Performance measures are finally being taken out of the box and applied to agency plans and budgets.
Periodically, we find ourselves spending money on various implements that promise to help us keep a neater, cleaner household. Last August, we were drawn to a super-fancy vacuum cleaner that looked a little like it was developed by NASA. Here's the problem. The time between purchase and actual use can be startlingly long. Seven months later, that vacuum cleaner is still in the original box, which is itself gathering dust.
We bring this up not to expose our housekeeping habits but because it is a metaphor for the way many cities, counties and states have used performance-based measures in the past. They collected them, sometimes analyzed them and occasionally utilized them for internal use. But relatively few were actually presented in an accessible, understandable way. Like our vacuum, they were potentially useful but never really taken out of the box.
Here's where the good news steps in. Over the course of the past couple of years, we've seen progress. More and more states and localities are creating genuinely useful reports out of their measures. And, as with virtually all information, the ease of the Internet has made them widely usable.
"The state of the art now includes reporting," says Mark Abrahams, president of the Abrahams Group, a consulting firm that specializes in managing and budgeting for results. "A few years ago, it didn't."
Some exemplary reports can be found in the "Iowa Results" effort. The Iowa Department of Human Services Performance report, for instance, connects its measures to a broad strategic plan and the agency's performance plan. One of the agency's goals is reunifying children with their families. How's it been doing? The report shows that the percentage of children in foster care who have been reunited with their families has gone from 81.1 percent in 2000 to 84.1 percent in 2004.
One of the noteworthy things about the Iowa report is that it doesn't shy away from bad news. Memos from Governor Tom Vilsack address particular concerns as well as positives. In the last report, he noted that violent crimes against individuals over 65 were at a five-year high. This isn't the kind of thing likely to attract the AARP vote, but without taking note of the negatives, reports lose credibility. This happened under the Giuliani administration in New York City, when the Mayor's Management Report--a generally useful document--started to look like a press release.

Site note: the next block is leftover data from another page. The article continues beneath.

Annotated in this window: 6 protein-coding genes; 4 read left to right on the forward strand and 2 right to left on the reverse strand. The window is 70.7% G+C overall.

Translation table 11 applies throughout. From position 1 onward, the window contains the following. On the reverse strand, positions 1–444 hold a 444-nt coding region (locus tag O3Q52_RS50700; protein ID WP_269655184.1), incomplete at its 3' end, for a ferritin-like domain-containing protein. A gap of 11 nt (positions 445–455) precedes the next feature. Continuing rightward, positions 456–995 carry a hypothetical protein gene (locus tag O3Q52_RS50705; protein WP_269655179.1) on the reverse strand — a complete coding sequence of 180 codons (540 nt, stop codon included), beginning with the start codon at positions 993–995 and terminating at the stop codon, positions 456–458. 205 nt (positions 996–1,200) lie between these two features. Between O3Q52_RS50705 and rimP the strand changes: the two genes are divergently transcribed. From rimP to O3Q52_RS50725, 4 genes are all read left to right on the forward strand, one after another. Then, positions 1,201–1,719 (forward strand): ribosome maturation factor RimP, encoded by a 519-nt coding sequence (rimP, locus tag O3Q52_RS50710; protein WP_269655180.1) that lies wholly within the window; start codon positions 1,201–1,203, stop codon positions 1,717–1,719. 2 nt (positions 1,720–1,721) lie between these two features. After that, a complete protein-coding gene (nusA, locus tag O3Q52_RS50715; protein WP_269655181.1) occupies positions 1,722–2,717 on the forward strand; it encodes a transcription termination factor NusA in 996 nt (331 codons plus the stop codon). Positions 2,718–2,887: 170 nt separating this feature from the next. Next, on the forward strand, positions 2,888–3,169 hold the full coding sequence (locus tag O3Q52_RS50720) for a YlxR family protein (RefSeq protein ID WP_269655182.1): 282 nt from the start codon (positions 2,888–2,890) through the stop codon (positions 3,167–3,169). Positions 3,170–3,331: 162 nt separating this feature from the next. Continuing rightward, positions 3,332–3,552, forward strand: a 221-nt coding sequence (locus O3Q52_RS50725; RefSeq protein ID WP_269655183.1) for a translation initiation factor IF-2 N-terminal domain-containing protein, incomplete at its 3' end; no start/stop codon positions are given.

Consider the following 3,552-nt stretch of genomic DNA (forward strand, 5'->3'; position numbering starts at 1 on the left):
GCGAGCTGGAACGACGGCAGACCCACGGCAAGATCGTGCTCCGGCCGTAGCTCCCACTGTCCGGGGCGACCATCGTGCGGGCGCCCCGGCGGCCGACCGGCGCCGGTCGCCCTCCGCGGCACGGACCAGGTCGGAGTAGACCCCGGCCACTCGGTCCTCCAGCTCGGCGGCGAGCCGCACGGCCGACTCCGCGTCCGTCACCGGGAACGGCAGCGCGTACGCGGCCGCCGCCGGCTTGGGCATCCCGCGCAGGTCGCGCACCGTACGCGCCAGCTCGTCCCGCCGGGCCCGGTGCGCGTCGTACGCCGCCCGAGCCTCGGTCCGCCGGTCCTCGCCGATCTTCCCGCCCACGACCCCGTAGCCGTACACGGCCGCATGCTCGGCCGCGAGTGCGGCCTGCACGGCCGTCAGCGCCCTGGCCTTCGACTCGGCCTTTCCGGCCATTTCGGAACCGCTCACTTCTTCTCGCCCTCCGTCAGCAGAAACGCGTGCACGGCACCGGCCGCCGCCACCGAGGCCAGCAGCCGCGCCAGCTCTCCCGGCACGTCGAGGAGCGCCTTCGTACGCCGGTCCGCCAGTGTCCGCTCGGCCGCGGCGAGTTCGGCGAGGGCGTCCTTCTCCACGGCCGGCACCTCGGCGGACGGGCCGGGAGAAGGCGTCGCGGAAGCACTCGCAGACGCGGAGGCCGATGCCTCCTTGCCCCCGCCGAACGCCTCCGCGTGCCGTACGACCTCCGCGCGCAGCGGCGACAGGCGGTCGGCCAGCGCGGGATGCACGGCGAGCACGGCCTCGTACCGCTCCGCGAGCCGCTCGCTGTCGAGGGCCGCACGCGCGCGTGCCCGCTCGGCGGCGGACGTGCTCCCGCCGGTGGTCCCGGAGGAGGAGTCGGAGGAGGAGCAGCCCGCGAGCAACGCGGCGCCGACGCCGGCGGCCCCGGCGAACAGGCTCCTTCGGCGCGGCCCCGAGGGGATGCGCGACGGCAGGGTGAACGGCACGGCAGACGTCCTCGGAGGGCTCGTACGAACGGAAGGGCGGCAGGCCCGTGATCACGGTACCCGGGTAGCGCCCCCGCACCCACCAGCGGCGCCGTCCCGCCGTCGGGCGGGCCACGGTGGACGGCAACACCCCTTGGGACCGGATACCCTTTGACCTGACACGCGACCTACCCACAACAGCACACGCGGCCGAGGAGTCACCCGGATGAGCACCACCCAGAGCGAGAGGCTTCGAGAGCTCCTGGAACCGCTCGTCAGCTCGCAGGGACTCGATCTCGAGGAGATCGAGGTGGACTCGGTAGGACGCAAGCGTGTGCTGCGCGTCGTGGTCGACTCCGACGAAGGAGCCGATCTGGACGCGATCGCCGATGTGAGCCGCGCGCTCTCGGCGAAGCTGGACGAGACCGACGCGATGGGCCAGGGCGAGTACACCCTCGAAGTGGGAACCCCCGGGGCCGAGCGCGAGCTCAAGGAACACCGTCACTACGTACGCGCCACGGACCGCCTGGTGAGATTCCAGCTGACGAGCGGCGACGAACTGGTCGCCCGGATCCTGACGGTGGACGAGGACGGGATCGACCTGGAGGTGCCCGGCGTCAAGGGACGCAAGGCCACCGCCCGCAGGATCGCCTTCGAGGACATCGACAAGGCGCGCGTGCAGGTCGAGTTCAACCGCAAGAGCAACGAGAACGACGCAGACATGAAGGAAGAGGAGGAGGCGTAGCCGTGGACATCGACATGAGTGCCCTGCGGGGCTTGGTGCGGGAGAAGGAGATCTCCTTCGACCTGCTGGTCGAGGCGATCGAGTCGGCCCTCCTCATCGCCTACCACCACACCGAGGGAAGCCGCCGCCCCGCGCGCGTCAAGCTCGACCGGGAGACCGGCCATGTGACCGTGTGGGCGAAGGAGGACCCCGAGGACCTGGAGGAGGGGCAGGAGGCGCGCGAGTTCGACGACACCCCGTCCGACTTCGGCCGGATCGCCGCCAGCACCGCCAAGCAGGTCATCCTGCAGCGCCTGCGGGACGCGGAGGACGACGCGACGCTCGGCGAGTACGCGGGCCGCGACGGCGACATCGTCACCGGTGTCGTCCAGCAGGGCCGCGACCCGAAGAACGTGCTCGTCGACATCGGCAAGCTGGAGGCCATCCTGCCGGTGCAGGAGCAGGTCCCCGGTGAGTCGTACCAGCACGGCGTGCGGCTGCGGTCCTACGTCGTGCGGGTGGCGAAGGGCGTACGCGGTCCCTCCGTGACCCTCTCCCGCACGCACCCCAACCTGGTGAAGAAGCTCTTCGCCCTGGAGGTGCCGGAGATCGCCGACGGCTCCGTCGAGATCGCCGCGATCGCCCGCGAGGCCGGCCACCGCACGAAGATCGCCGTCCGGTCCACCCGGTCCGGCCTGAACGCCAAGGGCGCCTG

Another impressive example: In 2004, the Arkansas Department of Human Services and the Arkansas Foundation for Medical Care released a report assessing the quality of care received by the state's 600,000- plus Medicaid recipients. The report compared results from its own primary-care physicians to information created by the nonprofit National Committee for Quality Assurance, which collects data on the performance of managed care organizations.
Progress was tracked, in many instances, for individual counties, showing where service improved over a two-year period and where it declined. The report found that Arkansas did better than national Medicaid averages on immunizations but that percentages of young children with up-to-date immunizations declined slightly from 2002 to 2003. Annual dental visits were also better than national Medicaid, but with a sharp drop for families whose incomes were marginally too high to qualify for the regular Medicaid program in 2003.
Governmental leaders who want to create useful performance reports have been helped by the Governmental Accounting Standards Board, which developed 16 criteria for good performance reporting. While some of these are just common sense, they give entities a solid set of guidelines for putting together this kind of information, such as including objective analysis of major results and comparative data.
In addition, the Association of Government Accountants has developed a Certificate of Achievement in Service Efforts and Accomplishments Reporting. Its scoring system is similar to that used by the Government Finance Officers Association for its Certificate of Achievement for Excellence in Financial Reporting, and there's no question that the GFOA certificate has been a powerful incentive for governments to prepare their books in line with a high level of standards.
The biggest obstacle to performance reporting isn't hard to divine: Accountability is a hard sell to the people actually being held accountable, especially since citizens aren't exactly marching on city hall demanding these reports. So, although progress is clear, it's not going to be overwhelmingly speedy. And that's OK. We intend to take out our vacuum cleaner tomorrow. Maybe.
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